WASHINGTON (AP) — An 11th-hour Republican rescue mission to save President Donald Trump from an awkward defeat by the GOP-run Senate on his declaration of a national emergency at the Mexican border seemed to collapse Wednesday.
The setback made it likely that defections from his own party will force Trump to cast his first veto — on a struggle directly related to his signature issue. It also left Republican senators facing a painful choice: defy a president who commands loyalty from conservative voters or acquiesce to what many lawmakers from both parties consider a dubious and dangerous expansion of presidential authority.
After a closed-door lunch, GOP lawmakers predicted that the Senate would approve a resolution Thursday annulling the emergency Trump has declared along the southwest border. The Democratic-led House passed the legislation last month, meaning Senate assent would send it to Trump.
Republicans hoped Trump would support a separate measure curbing a president's powers to declare future emergencies. Had he done so, they thought, it would be easier for reluctant GOP senators to support the emergency Trump has proclaimed to steer $3.6 billion more than Congress has approved for barrier construction.
But during the GOP lunch, Trump called Sen. Mike Lee, R-Utah, chief sponsor of the bill limiting future emergency declarations, and told him he opposed that proposal. The call was described by two officials who weren't authorized to publicly discuss the matter and described it on condition of anonymity.
Republican hopes of a turnabout rested largely on a familiar phenomenon of the Trump administration — an unexpected change in mind, as he's done in congressional battles over health care and immigration.
Trump made clear he was not backing away from his border emergency.
He told reporters that he has told GOP senators to "vote any way you want."
But he added, "Anybody going against border security, drug trafficking, human trafficking, that's a bad vote." Framing the vote that way seemed to be a message all but aimed directly at undecided GOP senators facing re-election races next year, of whom there are several.
Trump made a similar point earlier in a tweet.
"Republican Senators are overthinking tomorrow's vote on National Emergency," he wrote. "It is very simply Border Security/No Crime - Should not be thought of any other way. We have a MAJOR NATIONAL EMERGENCY at our Border and the People of our Country know it very well!"
Even so, there was little doubt among GOP senators about what would happen in the showdown vote.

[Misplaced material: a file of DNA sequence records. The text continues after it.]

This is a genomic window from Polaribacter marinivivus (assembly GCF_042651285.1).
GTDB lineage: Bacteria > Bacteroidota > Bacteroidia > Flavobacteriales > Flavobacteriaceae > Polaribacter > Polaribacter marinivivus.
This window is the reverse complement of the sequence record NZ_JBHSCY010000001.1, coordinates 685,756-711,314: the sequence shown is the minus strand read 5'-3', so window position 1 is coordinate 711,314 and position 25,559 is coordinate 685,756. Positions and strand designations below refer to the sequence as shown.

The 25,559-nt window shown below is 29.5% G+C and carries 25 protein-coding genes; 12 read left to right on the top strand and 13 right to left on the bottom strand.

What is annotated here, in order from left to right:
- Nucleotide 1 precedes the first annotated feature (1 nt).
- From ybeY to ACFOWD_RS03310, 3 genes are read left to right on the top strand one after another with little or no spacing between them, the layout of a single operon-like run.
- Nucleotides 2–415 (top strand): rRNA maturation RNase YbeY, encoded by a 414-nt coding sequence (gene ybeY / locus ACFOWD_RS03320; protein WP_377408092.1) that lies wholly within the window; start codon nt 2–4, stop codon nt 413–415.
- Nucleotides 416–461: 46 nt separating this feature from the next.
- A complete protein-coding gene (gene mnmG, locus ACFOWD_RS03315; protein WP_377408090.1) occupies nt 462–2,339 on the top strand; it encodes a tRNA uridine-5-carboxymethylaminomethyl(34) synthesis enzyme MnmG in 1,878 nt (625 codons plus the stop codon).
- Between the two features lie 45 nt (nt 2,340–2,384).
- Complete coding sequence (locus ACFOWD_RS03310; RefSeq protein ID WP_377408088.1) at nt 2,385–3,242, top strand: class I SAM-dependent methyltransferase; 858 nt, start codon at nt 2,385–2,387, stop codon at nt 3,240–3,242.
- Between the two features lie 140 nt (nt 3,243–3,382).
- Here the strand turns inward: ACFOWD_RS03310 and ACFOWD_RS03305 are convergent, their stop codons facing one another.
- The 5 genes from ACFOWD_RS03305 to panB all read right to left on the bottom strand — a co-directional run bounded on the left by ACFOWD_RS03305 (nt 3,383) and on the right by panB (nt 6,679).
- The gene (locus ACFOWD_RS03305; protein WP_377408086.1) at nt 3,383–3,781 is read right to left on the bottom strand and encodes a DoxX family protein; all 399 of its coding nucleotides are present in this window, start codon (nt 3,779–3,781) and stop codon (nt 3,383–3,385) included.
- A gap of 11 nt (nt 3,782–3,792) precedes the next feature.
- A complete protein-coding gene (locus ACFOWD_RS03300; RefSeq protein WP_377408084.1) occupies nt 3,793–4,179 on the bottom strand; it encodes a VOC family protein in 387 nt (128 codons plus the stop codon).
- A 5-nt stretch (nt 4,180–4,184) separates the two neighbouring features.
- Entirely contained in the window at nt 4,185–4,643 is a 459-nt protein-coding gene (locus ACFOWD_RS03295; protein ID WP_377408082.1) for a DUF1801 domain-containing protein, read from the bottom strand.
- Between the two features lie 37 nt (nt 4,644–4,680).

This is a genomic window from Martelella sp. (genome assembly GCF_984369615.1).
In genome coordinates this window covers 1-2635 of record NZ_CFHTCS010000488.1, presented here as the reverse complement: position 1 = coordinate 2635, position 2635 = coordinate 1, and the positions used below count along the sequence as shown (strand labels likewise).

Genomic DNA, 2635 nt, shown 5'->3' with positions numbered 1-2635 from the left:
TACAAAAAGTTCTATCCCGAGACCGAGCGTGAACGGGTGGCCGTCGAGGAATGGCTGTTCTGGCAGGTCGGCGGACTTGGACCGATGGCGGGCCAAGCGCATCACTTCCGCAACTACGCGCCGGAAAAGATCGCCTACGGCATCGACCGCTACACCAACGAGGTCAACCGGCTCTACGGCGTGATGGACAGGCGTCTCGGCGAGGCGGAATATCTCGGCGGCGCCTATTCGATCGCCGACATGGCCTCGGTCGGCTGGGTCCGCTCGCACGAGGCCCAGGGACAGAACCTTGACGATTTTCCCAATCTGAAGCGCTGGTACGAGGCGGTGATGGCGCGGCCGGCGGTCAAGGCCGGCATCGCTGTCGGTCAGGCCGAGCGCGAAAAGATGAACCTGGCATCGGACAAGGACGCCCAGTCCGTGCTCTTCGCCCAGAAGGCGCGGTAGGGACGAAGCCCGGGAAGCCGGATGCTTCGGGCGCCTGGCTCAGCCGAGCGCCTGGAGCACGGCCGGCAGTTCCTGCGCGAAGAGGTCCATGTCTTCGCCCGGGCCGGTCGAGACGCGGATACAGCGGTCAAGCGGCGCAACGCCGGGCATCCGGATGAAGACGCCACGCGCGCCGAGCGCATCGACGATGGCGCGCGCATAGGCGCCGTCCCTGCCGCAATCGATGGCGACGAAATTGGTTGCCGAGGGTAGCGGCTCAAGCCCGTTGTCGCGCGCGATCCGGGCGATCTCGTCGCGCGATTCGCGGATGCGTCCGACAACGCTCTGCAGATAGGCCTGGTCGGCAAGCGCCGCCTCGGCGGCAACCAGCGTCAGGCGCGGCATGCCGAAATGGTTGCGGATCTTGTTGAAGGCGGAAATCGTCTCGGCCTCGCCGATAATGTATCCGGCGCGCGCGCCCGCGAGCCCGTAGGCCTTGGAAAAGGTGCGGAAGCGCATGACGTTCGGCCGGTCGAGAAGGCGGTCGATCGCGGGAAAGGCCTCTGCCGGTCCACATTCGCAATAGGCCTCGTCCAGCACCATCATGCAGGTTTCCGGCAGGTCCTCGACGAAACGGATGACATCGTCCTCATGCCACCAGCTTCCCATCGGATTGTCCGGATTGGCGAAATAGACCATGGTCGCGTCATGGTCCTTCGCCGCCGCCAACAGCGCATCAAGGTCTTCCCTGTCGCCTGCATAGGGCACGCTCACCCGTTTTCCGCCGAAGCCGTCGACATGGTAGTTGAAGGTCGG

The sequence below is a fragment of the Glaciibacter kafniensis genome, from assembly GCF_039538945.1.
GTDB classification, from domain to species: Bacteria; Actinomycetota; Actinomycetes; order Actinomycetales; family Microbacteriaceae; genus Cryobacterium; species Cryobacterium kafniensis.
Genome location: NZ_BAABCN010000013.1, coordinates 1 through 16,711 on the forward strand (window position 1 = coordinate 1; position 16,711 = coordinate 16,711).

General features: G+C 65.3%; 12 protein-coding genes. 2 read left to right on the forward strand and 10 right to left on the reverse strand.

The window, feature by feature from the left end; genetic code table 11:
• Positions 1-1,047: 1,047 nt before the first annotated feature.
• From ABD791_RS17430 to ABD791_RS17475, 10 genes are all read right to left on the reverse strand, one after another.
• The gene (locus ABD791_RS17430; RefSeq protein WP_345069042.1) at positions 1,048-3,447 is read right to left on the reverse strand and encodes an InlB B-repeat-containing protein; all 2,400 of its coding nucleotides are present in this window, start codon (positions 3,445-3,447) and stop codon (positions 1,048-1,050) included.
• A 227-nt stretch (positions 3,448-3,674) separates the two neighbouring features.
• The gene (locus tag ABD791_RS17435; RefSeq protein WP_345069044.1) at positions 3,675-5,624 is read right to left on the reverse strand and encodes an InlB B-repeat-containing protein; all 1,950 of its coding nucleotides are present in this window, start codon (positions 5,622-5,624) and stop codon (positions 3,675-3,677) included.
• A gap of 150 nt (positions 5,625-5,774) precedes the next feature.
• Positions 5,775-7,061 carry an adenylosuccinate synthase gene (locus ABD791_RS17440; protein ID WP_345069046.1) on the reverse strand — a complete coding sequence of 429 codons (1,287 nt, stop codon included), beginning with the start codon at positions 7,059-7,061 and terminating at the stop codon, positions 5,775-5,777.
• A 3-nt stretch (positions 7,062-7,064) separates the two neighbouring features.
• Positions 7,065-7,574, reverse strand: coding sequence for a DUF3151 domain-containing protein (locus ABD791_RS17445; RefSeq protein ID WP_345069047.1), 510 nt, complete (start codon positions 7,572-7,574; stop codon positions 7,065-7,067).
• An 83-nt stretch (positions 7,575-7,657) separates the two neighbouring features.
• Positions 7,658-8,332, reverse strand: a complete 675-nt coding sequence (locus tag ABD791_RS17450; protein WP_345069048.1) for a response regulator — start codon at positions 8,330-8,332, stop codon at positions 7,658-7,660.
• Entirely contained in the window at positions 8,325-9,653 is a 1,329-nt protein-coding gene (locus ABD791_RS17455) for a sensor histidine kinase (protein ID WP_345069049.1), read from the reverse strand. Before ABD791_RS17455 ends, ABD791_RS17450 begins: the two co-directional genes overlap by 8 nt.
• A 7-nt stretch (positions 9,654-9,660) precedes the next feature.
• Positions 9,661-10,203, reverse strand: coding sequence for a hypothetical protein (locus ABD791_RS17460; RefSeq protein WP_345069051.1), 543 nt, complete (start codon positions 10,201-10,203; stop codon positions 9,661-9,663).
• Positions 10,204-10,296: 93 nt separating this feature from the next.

Asked if Trump opposed Lee's bill and if the resolution disapproving the emergency was expected to pass, No. 2 Senate GOP leader John Thune of South Dakota said, "That seems to be the state of play."
House Speaker Nancy Pelosi, D-Calif., tried making it even harder for uncertain Republicans to support Trump's border emergency. She said the House would never even consider the bill limiting future declarations by a president, including Trump.
"Republican Senators are proposing new legislation to allow the president to violate the Constitution just this once in order to give themselves cover," Pelosi said in a statement. "The House will not take up this legislation to give President Trump a pass."
With Republicans controlling the Senate 53-47, it will take just four GOP defections to approve the measure, which the House passed last month.
Four have said they would vote no: Sens. Thom Tillis of North Carolina, Susan Collins of Maine, Lisa Murkowski of Alaska and Kentucky's Rand Paul. Tillis and Collins face potentially competitive re-election fights in 2020.
Tillis showed signs of wavering on Tuesday when he suggested to colleagues that he might support Trump's border emergency if he was willing to curtail future presidential emergencies, according to two Republicans who described Tillis' private comments on condition of anonymity.
Tillis said Wednesday that his vote was "still a work in progress," citing continuing discussions.
An administration official said Wednesday that the White House is skeptical there will be enough votes to head off a Senate defeat and is reluctant to back limits on future declarations unless a victory on the resolution is assured. The official was not authorized to publicly private conversations and spoke on condition of anonymity.
Under a four-decade old law, presidents have wide leeway in declaring a national emergency. Congress can vote to block a declaration, but the two-thirds majorities required to overcome presidential vetoes make it hard for lawmakers to prevail.
Lee's proposal says a presidential emergency would last 30 days unless Congress votes to extend it. It would apply to future emergencies, but would not Trump's current border emergency unless it is refiled next year, as is required annually by law to be continued.
A vote on Lee's plan was expected after Congress returns from a recess later this month.
The strongest chance of blocking Trump's border emergency is likely several lawsuits filed by Democratic state attorneys general, environmental groups and others.
Associated Press writer Catherine Lucey contributed to this report.